By this point, you should have mastered the material in Chapters 1 and 2. From Chapter 1, you should be familiar with the basic idea of Computational Law. From Chapter 2, you should understand the concept of ontologies and some of the issues involved in creating ontologies to describe application areas. In fact, you should be more than familiar with this material - ideally, you should be saying to yourself (and others) that, when all is said and done, this stuff is pretty easy. In fact, it *is* easy. But don't slack off - there are more interesting and more difficult things to come.
This week, we take a look at how to formalize the definitions of higher level relations in terms of lower relations. In some cases, we use this capability to define domain concepts, e.g. the definition of grandparent in terms of parent. In other cases, we use this capability to define what is legal and what is illegal.
FutureLaw Conference on April 8
This year's FutureLaw conference takes place on Thursday. FutureLaw is an annual conference on Legal Technology. It brings together researchers, engineers, entrepreneurs, lawyers, investors, and policy makers from around the world to share ideas about the cutting edge of Legal Technology. It is the best known conference of its type in the world.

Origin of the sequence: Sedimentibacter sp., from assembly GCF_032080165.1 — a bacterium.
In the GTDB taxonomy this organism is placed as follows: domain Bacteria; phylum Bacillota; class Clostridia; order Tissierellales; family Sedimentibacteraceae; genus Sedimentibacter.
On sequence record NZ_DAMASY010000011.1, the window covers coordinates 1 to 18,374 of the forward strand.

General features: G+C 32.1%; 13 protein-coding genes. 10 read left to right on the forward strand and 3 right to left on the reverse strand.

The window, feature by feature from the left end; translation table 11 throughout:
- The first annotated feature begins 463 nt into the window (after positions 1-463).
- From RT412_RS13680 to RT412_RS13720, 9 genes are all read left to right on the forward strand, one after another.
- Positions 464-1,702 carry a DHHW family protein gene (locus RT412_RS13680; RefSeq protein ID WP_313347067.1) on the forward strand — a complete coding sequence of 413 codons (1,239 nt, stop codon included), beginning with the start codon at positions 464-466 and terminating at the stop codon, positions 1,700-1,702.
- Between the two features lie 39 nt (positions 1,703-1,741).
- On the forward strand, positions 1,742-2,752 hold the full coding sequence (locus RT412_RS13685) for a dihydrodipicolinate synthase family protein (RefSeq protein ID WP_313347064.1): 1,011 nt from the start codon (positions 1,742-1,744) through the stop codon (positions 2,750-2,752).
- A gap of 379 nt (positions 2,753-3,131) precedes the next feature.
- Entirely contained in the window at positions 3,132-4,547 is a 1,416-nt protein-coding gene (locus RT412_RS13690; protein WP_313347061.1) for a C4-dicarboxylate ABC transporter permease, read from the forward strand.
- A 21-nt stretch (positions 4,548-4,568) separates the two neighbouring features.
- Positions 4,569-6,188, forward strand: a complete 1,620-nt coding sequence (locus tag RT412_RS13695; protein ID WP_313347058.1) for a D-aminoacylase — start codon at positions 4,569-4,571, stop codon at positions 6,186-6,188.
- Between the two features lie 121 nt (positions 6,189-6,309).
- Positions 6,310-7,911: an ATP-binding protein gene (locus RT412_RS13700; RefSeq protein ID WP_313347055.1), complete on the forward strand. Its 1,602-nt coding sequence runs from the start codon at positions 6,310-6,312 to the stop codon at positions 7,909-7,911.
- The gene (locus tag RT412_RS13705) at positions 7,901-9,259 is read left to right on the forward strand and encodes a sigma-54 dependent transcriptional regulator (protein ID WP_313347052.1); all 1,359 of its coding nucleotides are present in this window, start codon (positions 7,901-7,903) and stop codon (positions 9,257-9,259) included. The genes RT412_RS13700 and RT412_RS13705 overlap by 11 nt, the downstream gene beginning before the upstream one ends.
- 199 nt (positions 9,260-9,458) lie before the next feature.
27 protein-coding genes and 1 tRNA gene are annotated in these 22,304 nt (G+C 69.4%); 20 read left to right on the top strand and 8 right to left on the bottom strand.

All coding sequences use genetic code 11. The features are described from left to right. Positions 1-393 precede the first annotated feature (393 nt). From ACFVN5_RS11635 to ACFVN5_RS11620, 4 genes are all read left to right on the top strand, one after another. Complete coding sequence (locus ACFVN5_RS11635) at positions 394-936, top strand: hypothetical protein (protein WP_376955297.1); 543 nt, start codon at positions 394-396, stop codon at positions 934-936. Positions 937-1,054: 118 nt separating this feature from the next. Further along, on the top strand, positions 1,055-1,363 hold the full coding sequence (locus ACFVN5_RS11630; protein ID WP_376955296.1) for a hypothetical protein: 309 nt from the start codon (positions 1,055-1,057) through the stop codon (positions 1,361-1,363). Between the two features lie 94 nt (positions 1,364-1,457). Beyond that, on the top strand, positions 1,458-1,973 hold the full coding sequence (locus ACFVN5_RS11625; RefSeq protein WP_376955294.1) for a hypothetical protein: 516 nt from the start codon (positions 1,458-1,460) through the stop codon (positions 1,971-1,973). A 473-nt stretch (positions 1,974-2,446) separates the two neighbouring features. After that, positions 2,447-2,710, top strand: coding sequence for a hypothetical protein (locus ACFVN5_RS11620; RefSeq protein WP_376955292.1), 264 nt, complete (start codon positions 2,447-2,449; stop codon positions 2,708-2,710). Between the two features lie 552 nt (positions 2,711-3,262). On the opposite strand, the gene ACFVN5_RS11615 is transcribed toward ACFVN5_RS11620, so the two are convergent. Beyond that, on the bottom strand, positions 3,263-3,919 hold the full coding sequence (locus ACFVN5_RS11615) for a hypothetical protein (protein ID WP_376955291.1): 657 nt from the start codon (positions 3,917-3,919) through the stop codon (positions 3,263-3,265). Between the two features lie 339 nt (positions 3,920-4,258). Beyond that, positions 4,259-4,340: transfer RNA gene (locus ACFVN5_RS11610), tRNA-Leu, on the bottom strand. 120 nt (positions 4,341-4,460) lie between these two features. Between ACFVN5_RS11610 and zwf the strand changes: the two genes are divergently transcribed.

The conference this year is going to be a good one. (1) The keynote speaker will be Alan Kay, a legend in CS, winner of virtually every CS award (the Kyoto Prize, the Draper Prize, Turing Award), and a great speaker. (2) Also, this year there will be a major award closely related to Computational Law. (3) There will a retrospective on the career of Stanford Law professor Deborah Rhode.
If you like, you can drop in for any or all of the conference. Click here for details. Registration is required, but the conference is free.
Time now to begin our look at the underlying theory and technology of Computational Law. This week, we focus on ontologies and datasets. Ontologies are collections of objects and relationships relevant to the laws we want to formalize. Datasets are collections of facts about these objects and relationships. The notions are quite simple, but they play an inordinately important role in Computational Law, so we will devote our entire week to ensure that we have an adequate understanding of the concepts and to deal with related nuances.